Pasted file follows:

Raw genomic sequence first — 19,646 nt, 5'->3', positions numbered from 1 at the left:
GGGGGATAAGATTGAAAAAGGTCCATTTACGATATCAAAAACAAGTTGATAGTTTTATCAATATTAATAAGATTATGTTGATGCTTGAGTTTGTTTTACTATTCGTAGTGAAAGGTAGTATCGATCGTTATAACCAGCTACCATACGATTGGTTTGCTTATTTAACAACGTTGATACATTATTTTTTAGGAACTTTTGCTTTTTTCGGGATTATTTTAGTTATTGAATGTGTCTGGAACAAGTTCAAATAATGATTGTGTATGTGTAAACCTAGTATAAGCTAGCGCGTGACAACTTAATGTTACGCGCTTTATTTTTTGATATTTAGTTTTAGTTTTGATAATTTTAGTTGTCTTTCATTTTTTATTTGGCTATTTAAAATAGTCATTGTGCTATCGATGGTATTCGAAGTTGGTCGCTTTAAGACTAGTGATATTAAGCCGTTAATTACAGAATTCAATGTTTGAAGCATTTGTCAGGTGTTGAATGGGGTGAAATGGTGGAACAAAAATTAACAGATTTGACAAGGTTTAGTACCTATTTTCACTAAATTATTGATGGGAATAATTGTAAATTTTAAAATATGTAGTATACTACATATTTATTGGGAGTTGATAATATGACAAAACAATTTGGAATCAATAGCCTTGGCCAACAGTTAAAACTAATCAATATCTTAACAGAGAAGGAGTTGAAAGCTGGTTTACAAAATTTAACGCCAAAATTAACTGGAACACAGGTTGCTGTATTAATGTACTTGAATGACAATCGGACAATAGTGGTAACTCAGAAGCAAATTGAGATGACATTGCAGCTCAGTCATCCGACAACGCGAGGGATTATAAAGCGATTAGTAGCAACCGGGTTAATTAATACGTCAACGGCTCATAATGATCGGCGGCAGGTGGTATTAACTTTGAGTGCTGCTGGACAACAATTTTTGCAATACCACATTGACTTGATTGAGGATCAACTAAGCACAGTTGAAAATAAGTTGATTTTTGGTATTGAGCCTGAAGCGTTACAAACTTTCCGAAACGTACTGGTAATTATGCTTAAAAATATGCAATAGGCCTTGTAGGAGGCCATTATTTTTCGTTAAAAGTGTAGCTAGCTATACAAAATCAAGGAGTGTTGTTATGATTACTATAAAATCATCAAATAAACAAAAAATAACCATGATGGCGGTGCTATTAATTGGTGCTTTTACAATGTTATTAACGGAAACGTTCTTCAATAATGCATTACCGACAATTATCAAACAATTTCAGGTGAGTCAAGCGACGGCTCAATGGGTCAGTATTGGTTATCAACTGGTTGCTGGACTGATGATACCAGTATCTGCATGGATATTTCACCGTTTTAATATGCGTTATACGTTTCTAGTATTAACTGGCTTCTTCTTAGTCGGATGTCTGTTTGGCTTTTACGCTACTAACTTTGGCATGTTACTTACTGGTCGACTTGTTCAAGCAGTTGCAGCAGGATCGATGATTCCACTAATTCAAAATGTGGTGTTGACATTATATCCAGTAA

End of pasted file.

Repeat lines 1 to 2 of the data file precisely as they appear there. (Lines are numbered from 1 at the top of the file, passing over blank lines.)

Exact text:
Raw genomic sequence first — 19,646 nt, 5'->3', positions numbered from 1 at the left:
GGGGGATAAGATTGAAAAAGGTCCATTTACGATATCAAAAACAAGTTGATAGTTTTATCAATATTAATAAGATTATGTTGATGCTTGAGTTTGTTTTACTATTCGTAGTGAAAGGTAGTATCGATCGTTATAACCAGCTACCATACGATTGGTTTGCTTATTTAACAACGTTGATACATTATTTTTTAGGAACTTTTGCTTTTTTCGGGATTATTTTAGTTATTGAATGTGTCTGGAACAAGTTCAAATAATGATTGTGTATGTGTAAACCTAGTATAAGCTAGCGCGTGACAACTTAATGTTACGCGCTTTATTTTTTGATATTTAGTTTTAGTTTTGATAATTTTAGTTGTCTTTCATTTTTTATTTGGCTATTTAAAATAGTCATTGTGCTATCGATGGTATTCGAAGTTGGTCGCTTTAAGACTAGTGATATTAAGCCGTTAATTACAGAATTCAATGTTTGAAGCATTTGTCAGGTGTTGAATGGGGTGAAATGGTGGAACAAAAATTAACAGATTTGACAAGGTTTAGTACCTATTTTCACTAAATTATTGATGGGAATAATTGTAAATTTTAAAATATGTAGTATACTACATATTTATTGGGAGTTGATAATATGACAAAACAATTTGGAATCAATAGCCTTGGCCAACAGTTAAAACTAATCAATATCTTAACAGAGAAGGAGTTGAAAGCTGGTTTACAAAATTTAACGCCAAAATTAACTGGAACACAGGTTGCTGTATTAATGTACTTGAATGACAATCGGACAATAGTGGTAACTCAGAAGCAAATTGAGATGACATTGCAGCTCAGTCATCCGACAACGCGAGGGATTATAAAGCGATTAGTAGCAACCGGGTTAATTAATACGTCAACGGCTCATAATGATCGGCGGCAGGTGGTATTAACTTTGAGTGCTGCTGGACAACAATTTTTGCAATACCACATTGACTTGATTGAGGATCAACTAAGCACAGTTGAAAATAAGTTGATTTTTGGTATTGAGCCTGAAGCGTTACAAACTTTCCGAAACGTACTGGTAATTATGCTTAAAAATATGCAATAGGCCTTGTAGGAGGCCATTATTTTTCGTTAAAAGTGTAGCTAGCTATACAAAATCAAGGAGTGTTGTTATGATTACTATAAAATCATCAAATAAACAAAAAATAACCATGATGGCGGTGCTATTAATTGGTGCTTTTACAATGTTATTAACGGAAACGTTCTTCAATAATGCATTACCGACAATTATCAAACAATTTCAGGTGAGTCAAGCGACGGCTCAATGGGTCAGTATTGGTTATCAACTGGTTGCTGGACTGATGATACCAGTATCTGCATGGATATTTCACCGTTTTAATATGCGTTATACGTTTCTAGTATTAACTGGCTTCTTCTTAGTCGGATGTCTGTTTGGCTTTTACGCTACTAACTTTGGCATGTTACTTACTGGTCGACTTGTTCAAGCAGTTGCAGCAGGATCGATGATTCCACTAATTCAAAATGTGGTGTTGACATTATATCCAGTAA